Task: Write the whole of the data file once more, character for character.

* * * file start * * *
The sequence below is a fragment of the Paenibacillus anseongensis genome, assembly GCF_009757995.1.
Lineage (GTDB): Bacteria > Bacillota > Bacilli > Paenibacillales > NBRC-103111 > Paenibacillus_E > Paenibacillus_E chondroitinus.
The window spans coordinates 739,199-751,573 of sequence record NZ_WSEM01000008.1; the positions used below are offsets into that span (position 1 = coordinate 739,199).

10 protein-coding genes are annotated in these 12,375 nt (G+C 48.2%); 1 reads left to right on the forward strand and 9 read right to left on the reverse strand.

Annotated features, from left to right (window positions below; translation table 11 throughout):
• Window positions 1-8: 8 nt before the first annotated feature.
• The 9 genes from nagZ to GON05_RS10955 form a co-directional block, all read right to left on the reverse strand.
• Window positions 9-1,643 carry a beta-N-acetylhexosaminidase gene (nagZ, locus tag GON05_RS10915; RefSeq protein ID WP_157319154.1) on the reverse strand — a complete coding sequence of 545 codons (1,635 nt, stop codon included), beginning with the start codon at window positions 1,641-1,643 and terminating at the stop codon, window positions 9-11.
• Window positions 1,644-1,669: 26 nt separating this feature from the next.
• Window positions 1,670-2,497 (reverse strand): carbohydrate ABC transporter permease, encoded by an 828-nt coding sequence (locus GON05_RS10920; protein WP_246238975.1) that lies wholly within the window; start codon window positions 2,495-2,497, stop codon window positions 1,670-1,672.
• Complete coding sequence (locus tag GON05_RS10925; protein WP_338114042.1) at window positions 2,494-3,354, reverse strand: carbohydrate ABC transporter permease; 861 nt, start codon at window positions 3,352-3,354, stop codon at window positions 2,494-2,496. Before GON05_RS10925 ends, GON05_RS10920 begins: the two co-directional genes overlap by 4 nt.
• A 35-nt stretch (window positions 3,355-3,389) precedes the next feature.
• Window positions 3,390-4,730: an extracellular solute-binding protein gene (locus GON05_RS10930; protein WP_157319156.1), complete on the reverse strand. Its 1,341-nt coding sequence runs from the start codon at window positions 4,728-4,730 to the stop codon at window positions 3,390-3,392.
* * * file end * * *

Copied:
The sequence below is a fragment of the Paenibacillus anseongensis genome, assembly GCF_009757995.1.
Lineage (GTDB): Bacteria > Bacillota > Bacilli > Paenibacillales > NBRC-103111 > Paenibacillus_E > Paenibacillus_E chondroitinus.
The window spans coordinates 739,199-751,573 of sequence record NZ_WSEM01000008.1; the positions used below are offsets into that span (position 1 = coordinate 739,199).

10 protein-coding genes are annotated in these 12,375 nt (G+C 48.2%); 1 reads left to right on the forward strand and 9 read right to left on the reverse strand.

Annotated features, from left to right (window positions below; translation table 11 throughout):
• Window positions 1-8: 8 nt before the first annotated feature.
• The 9 genes from nagZ to GON05_RS10955 form a co-directional block, all read right to left on the reverse strand.
• Window positions 9-1,643 carry a beta-N-acetylhexosaminidase gene (nagZ, locus tag GON05_RS10915; RefSeq protein ID WP_157319154.1) on the reverse strand — a complete coding sequence of 545 codons (1,635 nt, stop codon included), beginning with the start codon at window positions 1,641-1,643 and terminating at the stop codon, window positions 9-11.
• Window positions 1,644-1,669: 26 nt separating this feature from the next.
• Window positions 1,670-2,497 (reverse strand): carbohydrate ABC transporter permease, encoded by an 828-nt coding sequence (locus GON05_RS10920; protein WP_246238975.1) that lies wholly within the window; start codon window positions 2,495-2,497, stop codon window positions 1,670-1,672.
• Complete coding sequence (locus tag GON05_RS10925; protein WP_338114042.1) at window positions 2,494-3,354, reverse strand: carbohydrate ABC transporter permease; 861 nt, start codon at window positions 3,352-3,354, stop codon at window positions 2,494-2,496. Before GON05_RS10925 ends, GON05_RS10920 begins: the two co-directional genes overlap by 4 nt.
• A 35-nt stretch (window positions 3,355-3,389) precedes the next feature.
• Window positions 3,390-4,730: an extracellular solute-binding protein gene (locus GON05_RS10930; protein WP_157319156.1), complete on the reverse strand. Its 1,341-nt coding sequence runs from the start codon at window positions 4,728-4,730 to the stop codon at window positions 3,390-3,392.